On September 8, 2020, the United States District Court for the Southern District of New York struck down portions of a January 2020 Final Rule issued by the Department of Labor. The Final Rule provided a new test for determining whether an entity is a joint employer with another entity under the Fair Labor Standards Act (FLSA). The Final Rule, which became effective in March of 2020, severely limited the situations in which an entity can be considered a joint employer and held liable for violations of the FLSA in a “vertical” joint employment relationship. A vertical joint employment relationship is the variety of joint employment that exists when there is some sort of intermediary, like a staffing firm, PLA, or temp agency between the employee and the employer that ultimately benefits from the employee’s work. We discussed “horizontal” joint employment in a prior post.
Several states, including Illinois, filed suit challenging the Final Rule’s legality with respect to the Final Rule’s changes to the vertical joint employment determination. Historically, courts and the DOL have made clear that control over an individual’s employment is not the dispositive factor in determining whether an entity is a joint employer with another entity. Instead, whether a joint employment relationship exists depends upon whether the employee in question is economically dependent upon the potential joint employer.
The Final Rule’s revised test for determining whether a vertical joint employment relationship exists deviates from a focus on economic dependence and focuses solely on establishing the level of control the potential joint employer has over the employee in question. The Final Rule implemented a four-factor balancing test to determine whether a vertical joint employment relationship exists. The factors are, whether the potential joint employer actually: (1) hires or fires the employee; (2) supervises and controls the employee’s work schedule or conditions of employment to a substantial degree; (3) determines the employee’s rate and method of payment; and (4) maintains the employee’s employment records. The weight assigned to each factor is determined on a case-by-case basis.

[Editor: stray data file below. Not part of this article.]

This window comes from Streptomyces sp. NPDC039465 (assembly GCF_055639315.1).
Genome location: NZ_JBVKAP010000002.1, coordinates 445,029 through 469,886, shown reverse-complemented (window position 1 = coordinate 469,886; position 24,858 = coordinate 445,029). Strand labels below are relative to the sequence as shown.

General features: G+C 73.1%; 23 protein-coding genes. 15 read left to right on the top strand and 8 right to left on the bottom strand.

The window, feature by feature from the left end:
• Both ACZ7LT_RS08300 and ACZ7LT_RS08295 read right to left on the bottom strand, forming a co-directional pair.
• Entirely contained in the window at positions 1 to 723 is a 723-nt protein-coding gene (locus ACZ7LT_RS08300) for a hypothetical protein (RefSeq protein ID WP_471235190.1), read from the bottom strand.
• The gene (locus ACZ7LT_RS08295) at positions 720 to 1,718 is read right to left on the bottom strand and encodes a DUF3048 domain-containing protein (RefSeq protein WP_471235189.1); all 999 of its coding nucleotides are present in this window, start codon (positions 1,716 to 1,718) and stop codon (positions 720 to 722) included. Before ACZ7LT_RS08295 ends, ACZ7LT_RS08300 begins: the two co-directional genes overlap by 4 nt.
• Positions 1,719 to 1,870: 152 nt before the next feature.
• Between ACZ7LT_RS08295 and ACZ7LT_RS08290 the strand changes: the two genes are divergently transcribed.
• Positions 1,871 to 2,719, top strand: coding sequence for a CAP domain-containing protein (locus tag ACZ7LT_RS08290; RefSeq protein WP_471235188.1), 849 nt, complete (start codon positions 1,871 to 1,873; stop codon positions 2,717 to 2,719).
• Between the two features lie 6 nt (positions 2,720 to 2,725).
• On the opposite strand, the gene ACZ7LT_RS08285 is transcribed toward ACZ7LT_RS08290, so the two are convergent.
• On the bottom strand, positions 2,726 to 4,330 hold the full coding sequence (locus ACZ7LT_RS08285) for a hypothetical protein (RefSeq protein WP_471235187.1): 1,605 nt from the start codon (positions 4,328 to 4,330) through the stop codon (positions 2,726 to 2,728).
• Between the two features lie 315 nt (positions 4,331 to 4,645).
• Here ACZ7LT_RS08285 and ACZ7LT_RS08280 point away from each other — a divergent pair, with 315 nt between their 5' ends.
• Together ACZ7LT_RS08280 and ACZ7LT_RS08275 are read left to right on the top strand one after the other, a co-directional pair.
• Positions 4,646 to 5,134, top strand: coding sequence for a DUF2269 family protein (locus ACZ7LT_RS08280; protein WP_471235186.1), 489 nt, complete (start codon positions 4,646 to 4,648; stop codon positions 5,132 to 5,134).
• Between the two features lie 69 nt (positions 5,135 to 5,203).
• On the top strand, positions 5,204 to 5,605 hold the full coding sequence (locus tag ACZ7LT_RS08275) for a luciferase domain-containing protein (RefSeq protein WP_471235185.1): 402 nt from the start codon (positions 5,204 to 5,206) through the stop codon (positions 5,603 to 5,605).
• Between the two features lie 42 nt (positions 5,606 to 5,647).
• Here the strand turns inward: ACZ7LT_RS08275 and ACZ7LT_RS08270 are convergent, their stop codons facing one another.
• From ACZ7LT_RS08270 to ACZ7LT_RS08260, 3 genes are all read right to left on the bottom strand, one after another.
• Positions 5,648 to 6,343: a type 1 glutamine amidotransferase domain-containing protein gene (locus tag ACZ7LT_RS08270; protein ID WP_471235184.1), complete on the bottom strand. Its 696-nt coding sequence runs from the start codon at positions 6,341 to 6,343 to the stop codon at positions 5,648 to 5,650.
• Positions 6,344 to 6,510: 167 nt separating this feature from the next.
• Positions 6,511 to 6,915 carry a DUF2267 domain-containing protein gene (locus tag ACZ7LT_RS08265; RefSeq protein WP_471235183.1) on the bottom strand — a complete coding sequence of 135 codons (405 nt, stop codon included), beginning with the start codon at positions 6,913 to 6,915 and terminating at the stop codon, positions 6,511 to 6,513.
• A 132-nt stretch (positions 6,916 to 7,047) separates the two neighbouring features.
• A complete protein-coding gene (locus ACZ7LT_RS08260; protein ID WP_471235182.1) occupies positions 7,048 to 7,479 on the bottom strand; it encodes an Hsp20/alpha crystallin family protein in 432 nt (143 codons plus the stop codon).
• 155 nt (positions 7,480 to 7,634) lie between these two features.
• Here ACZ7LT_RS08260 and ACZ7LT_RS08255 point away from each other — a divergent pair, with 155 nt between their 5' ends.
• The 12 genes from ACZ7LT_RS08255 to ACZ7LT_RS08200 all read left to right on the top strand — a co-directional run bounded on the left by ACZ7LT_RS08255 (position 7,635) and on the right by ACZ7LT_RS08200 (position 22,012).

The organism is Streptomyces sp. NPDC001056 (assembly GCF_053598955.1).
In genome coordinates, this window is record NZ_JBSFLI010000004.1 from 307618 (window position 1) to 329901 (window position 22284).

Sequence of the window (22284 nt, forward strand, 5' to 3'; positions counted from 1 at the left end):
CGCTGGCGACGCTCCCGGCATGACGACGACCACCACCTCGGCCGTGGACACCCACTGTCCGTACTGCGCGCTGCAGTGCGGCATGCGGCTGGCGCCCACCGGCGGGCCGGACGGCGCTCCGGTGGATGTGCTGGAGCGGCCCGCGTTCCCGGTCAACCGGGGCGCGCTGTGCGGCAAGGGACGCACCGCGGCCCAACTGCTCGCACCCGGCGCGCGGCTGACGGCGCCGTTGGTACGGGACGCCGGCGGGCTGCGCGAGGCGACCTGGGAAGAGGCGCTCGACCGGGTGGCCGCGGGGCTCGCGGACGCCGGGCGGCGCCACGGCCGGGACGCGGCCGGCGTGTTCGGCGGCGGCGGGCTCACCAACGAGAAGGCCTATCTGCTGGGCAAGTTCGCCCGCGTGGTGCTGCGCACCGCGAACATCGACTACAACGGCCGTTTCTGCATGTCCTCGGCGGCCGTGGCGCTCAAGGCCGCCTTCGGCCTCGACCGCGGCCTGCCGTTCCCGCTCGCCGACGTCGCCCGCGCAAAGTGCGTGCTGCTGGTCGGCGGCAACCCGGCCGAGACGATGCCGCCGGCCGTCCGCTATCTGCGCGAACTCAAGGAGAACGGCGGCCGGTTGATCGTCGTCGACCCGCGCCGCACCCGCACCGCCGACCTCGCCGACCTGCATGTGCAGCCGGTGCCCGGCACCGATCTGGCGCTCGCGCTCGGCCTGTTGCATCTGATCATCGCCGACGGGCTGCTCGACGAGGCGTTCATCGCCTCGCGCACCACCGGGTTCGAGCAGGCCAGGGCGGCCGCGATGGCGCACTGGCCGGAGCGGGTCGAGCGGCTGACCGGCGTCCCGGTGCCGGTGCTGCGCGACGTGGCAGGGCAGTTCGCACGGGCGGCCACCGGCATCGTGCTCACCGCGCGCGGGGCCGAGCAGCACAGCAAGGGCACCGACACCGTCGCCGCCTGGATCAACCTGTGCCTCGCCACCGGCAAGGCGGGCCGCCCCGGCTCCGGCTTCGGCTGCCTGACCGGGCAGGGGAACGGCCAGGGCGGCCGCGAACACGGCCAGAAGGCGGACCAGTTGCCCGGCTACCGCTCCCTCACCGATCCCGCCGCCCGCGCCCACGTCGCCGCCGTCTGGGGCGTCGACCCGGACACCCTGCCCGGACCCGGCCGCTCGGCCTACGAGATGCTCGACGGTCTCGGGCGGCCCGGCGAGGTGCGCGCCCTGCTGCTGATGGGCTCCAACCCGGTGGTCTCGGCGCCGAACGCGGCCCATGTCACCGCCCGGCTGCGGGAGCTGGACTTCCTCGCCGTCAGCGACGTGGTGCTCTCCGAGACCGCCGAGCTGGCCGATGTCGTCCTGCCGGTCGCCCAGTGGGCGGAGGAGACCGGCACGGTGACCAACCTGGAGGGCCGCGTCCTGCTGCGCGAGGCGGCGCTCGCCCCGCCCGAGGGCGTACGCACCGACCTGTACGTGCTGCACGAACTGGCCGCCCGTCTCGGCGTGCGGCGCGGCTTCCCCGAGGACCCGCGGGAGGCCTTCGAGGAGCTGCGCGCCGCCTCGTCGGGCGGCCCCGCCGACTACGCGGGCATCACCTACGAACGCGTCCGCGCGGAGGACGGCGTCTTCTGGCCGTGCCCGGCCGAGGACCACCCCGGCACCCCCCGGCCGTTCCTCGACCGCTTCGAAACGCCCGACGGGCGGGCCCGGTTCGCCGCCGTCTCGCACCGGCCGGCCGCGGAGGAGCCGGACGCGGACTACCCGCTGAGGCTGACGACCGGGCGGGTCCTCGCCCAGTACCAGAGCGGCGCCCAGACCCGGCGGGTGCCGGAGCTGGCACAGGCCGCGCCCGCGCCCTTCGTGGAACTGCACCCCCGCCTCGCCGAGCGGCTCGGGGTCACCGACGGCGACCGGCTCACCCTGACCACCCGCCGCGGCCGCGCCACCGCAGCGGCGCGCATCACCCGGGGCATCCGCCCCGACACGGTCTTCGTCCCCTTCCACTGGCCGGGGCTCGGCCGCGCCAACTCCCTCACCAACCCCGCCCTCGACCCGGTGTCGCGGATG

The DOL acknowledged that the new standard for “determining joint-employer status under the FLSA . . . may reduce the number of businesses currently found to be joint employers from which employees may be able to collect back wages due to them” and that “[t]his, in turn, may reduce the amount of back wages that employers are able to collect when their employer does not comply with the [FLSA] and, for example, their employer is or becomes insolvent.” The DOL explained that despite the impact on employees, the revisions to the joint employment relationship determination are necessary to bring clarity and uniformity to the joint-employer determination.
In its ruling, the District Court held that portions of the Final Rule related to the vertical joint employment determination are illegal because they violate the Administrative Procedure Act, conflict with the FLSA, fail to explain the DOL’s departure from its previous interpretations of the FLSA, and are arbitrary and capricious. Significantly, the Court held that the Final Rule’s departure, without explanation, from the DOL and courts’ long history of rejecting a control-based test for determining the joint employer relationship, along with the DOL’s failure to explain why the benefits of the new rule outweighed the costs, caused the Final Rule to be “legally infirm.”
For now, the DOL’s revised test for joint employment has been vacated and is no longer in effect. This means that the economic realities test for joint employment, which asks whether an employee is economically dependent upon the potential joint employer, is reinstated. The DOL may, however, appeal the Court’s decision. We will continue to update you as developments arise.